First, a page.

|DirectX 11.1 'exclusive' to Windows 8, "no plan" for Windows 7 release|
|Posted: 12.11.2012 13:24 by Simon Priest||Comments: 34|
Microsoft's Daniel Moth has told Windows users that the latest DirectX 11.1 is "part of Windows 8," just like DirectX 11 was of Windows 7. However DX11 was eventually released for Windows Vista.
As it stands right now the latest DX is remaining for Windows 8 only, as Microsoft has "no plan for DirectX 11.1 to be made available" elsewhere. Stereoscopic 3D seems to be the only notable upgrade.
This exclusivity of DirectX 11.1 for Windows 8 might have been more troublesome for PC gamers if it actually added something that blew DX11 out the water, but it doesn't.
"DirectX 11.1 is part of Windows 8, just like DirectX 11 was part of Windows 7. DirectX 11 was made available for Vista …. but at this point there is no plan for DirectX 11.1 to be made available on Windows 7," Daniel Moth. The only significant upgrade to DirectX through 11.1 is the ability to view stereoscopic 3D content with glasses without the need for specific programming to third-party graphics vendor software like Nvidia's 3D Vision or AMD's HD3D tech.
Here is a summary of DirectX 11.1's features:
• Shader tracing and compiler enhancements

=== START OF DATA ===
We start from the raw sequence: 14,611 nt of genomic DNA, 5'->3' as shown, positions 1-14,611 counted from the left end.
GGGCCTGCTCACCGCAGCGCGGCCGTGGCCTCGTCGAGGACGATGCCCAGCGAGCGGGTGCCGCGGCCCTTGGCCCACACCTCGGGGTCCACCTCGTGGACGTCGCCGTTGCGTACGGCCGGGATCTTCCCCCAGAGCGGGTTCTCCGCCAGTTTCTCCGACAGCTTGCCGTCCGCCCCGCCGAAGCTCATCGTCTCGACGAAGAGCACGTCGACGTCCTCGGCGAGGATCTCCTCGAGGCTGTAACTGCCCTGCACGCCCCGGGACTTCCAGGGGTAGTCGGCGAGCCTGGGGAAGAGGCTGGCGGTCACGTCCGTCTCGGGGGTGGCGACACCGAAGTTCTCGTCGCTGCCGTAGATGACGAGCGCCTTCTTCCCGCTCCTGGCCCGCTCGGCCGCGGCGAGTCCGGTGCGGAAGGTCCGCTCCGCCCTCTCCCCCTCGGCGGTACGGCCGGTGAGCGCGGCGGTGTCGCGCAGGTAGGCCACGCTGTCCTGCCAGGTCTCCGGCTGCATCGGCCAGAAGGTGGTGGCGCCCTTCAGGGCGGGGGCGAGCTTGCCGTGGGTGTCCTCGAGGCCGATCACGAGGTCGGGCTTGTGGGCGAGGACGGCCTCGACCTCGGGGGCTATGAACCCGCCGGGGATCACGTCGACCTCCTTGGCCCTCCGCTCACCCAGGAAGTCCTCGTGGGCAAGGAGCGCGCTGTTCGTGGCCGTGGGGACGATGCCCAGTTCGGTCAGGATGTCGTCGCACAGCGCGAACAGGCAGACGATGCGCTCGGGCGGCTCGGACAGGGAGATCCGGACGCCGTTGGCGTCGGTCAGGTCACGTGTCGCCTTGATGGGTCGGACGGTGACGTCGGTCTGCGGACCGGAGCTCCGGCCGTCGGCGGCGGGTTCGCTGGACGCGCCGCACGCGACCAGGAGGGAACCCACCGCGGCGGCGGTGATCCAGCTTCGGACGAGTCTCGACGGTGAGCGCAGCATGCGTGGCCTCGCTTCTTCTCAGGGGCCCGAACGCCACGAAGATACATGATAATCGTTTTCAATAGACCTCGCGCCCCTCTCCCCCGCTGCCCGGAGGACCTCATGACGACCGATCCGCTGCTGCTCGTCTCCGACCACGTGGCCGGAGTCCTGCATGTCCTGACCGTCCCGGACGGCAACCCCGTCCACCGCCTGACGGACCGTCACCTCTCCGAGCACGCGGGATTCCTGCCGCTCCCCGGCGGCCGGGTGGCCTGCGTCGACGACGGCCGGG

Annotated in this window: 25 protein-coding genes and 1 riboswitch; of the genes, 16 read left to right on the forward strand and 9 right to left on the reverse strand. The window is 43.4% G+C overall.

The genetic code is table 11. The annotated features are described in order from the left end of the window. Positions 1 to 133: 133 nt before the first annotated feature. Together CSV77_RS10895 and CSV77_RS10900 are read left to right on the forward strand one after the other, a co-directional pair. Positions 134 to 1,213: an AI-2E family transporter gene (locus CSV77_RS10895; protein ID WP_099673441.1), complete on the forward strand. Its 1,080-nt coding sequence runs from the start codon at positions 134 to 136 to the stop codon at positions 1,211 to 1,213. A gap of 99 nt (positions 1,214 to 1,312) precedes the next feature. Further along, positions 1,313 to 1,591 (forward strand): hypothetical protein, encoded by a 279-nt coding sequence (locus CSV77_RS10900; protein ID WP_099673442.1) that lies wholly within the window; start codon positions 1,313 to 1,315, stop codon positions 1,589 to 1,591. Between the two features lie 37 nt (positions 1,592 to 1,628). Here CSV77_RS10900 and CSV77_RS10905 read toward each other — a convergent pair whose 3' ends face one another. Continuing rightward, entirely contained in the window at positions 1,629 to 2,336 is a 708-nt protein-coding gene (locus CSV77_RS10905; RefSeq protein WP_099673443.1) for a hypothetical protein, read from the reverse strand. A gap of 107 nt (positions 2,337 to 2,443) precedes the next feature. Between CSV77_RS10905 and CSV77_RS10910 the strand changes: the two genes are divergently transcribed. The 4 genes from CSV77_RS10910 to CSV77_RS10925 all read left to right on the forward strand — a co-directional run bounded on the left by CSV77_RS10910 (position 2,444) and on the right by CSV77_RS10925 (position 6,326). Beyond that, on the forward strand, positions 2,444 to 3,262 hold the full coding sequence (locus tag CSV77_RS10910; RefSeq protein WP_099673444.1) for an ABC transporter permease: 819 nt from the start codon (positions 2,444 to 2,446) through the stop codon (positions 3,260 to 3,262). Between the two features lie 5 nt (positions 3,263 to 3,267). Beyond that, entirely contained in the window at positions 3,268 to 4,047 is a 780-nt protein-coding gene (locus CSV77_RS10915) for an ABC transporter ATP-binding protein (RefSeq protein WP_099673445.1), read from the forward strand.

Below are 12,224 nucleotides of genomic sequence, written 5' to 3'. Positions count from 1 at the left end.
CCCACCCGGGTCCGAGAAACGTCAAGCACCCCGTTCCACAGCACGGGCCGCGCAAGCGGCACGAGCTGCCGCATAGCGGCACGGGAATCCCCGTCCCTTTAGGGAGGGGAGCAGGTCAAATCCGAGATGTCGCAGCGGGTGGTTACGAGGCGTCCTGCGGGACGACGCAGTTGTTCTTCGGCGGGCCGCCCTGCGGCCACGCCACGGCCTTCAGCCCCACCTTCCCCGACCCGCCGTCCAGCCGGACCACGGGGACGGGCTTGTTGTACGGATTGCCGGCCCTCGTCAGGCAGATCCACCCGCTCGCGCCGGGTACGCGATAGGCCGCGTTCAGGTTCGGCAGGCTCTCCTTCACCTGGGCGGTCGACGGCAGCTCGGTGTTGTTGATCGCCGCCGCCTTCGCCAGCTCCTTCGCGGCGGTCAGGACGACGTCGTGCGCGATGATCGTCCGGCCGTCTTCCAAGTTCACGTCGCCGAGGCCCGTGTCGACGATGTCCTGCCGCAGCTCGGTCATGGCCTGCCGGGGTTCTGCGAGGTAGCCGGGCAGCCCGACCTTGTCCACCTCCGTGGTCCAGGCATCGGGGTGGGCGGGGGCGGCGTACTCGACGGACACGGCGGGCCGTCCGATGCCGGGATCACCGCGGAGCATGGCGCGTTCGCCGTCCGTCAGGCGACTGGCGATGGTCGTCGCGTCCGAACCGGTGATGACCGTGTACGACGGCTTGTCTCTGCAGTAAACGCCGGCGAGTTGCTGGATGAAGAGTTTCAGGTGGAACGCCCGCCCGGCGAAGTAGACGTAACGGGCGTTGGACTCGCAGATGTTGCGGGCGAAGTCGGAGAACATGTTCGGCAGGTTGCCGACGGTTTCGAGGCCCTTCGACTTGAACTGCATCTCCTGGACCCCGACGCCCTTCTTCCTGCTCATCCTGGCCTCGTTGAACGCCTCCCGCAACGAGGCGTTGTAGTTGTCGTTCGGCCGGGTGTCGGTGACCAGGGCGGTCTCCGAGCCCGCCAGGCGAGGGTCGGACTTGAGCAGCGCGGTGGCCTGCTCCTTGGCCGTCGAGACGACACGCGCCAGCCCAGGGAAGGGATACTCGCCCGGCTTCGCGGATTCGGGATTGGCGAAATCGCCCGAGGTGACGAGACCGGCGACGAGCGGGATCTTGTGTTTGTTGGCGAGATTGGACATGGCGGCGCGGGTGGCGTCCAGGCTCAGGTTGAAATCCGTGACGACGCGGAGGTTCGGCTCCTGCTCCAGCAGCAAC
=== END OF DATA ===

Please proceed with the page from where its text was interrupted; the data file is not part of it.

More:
• Direct3D device sharing
• Check support of new Direct3D 11.1 features and formats
• Use HLSL minimum precision
• Specify user clip planes in HLSL on feature level 9 and higher
• Create larger constant buffers than a shader can access
• Use logical operations in a render target
• Force the sample count to create a rasterizer state
• Process video resources with shaders
• Extended support for shared Texture2D resources
• Change subresources with new copy options
• Discard resources and resource views
• Support a larger number of UAVs
• Bind a subrange of a constant buffer to a shader
• Retrieve the subrange of a constant buffer that is bound to a shader
• Clear all or part of a resource view
• Map SRVs of dynamic buffers with NO_OVERWRITE
• Use UAVs at every pipeline stage
• Extended support for WARP devices
• Use Direct3D in Session 0 processes
Microsoft has been very keen to play Windows 8 up as a gaming platform, however the fundamental shift in design for the OS has put a lot of Windows users off from upgrading. Many developers have also criticised the new Windows 8 for being 'too closed', accusing Microsoft of locking down the platform as it adopts more tablet-like mannerisms.
Are you a user of Windows 8? 101 votes
Yes, a very happy user (3 votes)
Yes, it is growing on me (8 votes)
No, I tried it and hated it (12 votes)
No, I refuse to upgrade (72 votes)
No, but I plan to soon (6 votes)